He then tried to persuade my character that hooking himself up to the machine would be a bad idea. With identical results.

    Does that make things clearer?

  10. That is, we were being good and "role playing it out" by backing things up with description/threat.

  11. The acting was of a very high standard!

  12. Is this party conflict idea common in "Indie" games, Noisms? I get the impression it is and I can't say I'm particularly in favor of the idea. Looks like you guys had a ball with it but it strikes me as a very easy way to make a dysfunctional group dynamic.

    I don't think skill-check-based mechanics should ever be designed to end at this kind of impasse. Ideally they should do the opposite, serving to determine an outcome where the players' interactions have brought the situation to an impasse (or where the players/GM don't want to make a decision). Sounds like they didn't think through all the possibilities...

  13. I'm no apoc world expert, but from what I know of Vincent's games, there is no "for the story" in apoc world. You make your characters seem real, and if that means you get stuck in a spiral of arguments with you both slowly beating each other to death, declaring war, or whatever, then either the rules aren't working right in your game, or your characters are really willing to die about this crap.

    On the broader point, do you want your social mechanics to stop screaming arguments? Because in a lot of games I would, where there's a party that need to stay on good terms, where it gets boring, where people use it as an excuse to get their real personal stuff on the table. Ugh. But in a game where people are in apocolyptic wasteland half at each other's throats, half working together to survive, a screaming argument or too based on that could be exactly what you want!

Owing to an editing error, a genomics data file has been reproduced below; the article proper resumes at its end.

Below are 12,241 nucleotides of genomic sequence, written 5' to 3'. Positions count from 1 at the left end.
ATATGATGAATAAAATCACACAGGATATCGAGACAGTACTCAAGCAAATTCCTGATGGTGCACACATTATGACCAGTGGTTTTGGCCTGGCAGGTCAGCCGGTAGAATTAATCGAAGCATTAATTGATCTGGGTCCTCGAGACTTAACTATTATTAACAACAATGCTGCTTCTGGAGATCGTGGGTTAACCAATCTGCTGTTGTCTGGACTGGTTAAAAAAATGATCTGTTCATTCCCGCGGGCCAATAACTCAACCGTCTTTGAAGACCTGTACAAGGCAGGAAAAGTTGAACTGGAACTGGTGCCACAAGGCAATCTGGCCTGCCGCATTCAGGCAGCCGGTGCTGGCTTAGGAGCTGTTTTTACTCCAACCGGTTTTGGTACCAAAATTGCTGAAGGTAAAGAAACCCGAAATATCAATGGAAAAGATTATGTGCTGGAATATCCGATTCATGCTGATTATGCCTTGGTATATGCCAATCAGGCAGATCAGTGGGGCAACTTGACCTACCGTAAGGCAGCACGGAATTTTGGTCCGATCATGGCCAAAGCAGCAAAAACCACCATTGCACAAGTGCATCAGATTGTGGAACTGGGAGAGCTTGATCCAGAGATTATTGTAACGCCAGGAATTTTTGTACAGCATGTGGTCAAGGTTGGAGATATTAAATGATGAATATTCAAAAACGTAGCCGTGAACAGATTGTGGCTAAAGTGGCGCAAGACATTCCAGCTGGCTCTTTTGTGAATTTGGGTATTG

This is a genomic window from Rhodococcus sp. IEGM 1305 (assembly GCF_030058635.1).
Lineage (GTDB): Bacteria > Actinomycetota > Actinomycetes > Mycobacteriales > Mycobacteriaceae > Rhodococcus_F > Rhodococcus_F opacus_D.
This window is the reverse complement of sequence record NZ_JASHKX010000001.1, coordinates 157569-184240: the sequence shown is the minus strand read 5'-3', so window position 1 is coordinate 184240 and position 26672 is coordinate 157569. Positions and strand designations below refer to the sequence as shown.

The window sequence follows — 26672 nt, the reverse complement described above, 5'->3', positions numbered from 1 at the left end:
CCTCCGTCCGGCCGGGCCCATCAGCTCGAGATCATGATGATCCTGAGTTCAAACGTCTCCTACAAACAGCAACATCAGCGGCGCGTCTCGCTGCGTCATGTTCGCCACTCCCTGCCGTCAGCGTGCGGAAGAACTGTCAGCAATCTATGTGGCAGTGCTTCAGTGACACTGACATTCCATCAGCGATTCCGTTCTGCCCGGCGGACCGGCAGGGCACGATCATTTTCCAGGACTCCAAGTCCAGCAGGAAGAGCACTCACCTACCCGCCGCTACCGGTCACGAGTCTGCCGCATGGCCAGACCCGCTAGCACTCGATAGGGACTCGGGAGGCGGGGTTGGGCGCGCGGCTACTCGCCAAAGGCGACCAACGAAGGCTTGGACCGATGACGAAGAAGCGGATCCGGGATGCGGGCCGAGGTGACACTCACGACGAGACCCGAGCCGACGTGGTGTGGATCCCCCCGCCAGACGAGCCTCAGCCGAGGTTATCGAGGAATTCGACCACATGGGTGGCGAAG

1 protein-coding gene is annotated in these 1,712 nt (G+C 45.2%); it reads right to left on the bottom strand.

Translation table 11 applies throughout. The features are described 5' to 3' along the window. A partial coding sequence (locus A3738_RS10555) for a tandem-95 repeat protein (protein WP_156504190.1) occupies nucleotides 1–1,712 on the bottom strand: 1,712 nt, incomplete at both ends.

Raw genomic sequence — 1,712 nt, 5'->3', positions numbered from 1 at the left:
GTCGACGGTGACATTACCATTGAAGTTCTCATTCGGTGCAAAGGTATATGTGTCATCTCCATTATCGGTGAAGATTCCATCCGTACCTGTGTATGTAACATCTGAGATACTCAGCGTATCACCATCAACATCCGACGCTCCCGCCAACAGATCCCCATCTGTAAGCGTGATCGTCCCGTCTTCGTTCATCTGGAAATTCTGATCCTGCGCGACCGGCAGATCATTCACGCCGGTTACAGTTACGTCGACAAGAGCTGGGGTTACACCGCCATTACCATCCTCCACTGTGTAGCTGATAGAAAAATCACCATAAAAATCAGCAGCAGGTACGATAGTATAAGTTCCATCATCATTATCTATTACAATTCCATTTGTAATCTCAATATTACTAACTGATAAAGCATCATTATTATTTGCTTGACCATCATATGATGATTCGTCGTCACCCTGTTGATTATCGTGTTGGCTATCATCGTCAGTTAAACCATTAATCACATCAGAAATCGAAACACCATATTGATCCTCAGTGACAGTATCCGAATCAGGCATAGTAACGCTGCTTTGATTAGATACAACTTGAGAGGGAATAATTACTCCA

Remember that each of you could have in character reacted to the same feeling of "fuck, this could go on forever" stepped back from the argument and considered the other person's position (read a person includes the question "how can I get your character to do this" said directly to a player). If they are real people and not just irresistable forces, maybe they would eventually.

    Again, my knowledge is limited, but it looks a bit like you were using the game in two ways that differ from intention:

    1-intimidation with threat of force is "go aggro", "seize by force" is about stuff.

    So get him to not use the machine="go aggro", nick the machine off him/barracade it="seize by force".

    I think it needs a better name!

    2-The other grey area is the leverage. Like if your characters keep pulling additional leverage out of their arses, then presumably at some point someone should be able to call their bluff.

    That could be pretty interesting, if your hocus claims he can do something he can't, the other guy read's him to see if he's lying, fails the roll, and the MC goes, "OK you now believe that he is capable of doing that rediculous thing just with a word, what do you do?"

    Also, if everyone feels like the argument is getting boring, the MC could have carried on the countdown clock of some external threat, or otherwise announced dodgy stuff in the distance, so while you were arguing, some threat is getting worse. That might also have encouraged you to change attitude.

    How long did this take in real time?

  14. Also there's a bit I missed out, the MC cannot force you to do stuff like he did.

    He has moves that constrain his action, if he wants you to move on, he has to do something like I said, or cliffhanger that moment and jump to someone else for a bit of a break (I think you can do that in apoc world, not sure), or talk to you as a common player about how you're going too far for him.
    He can't just change what your characters do!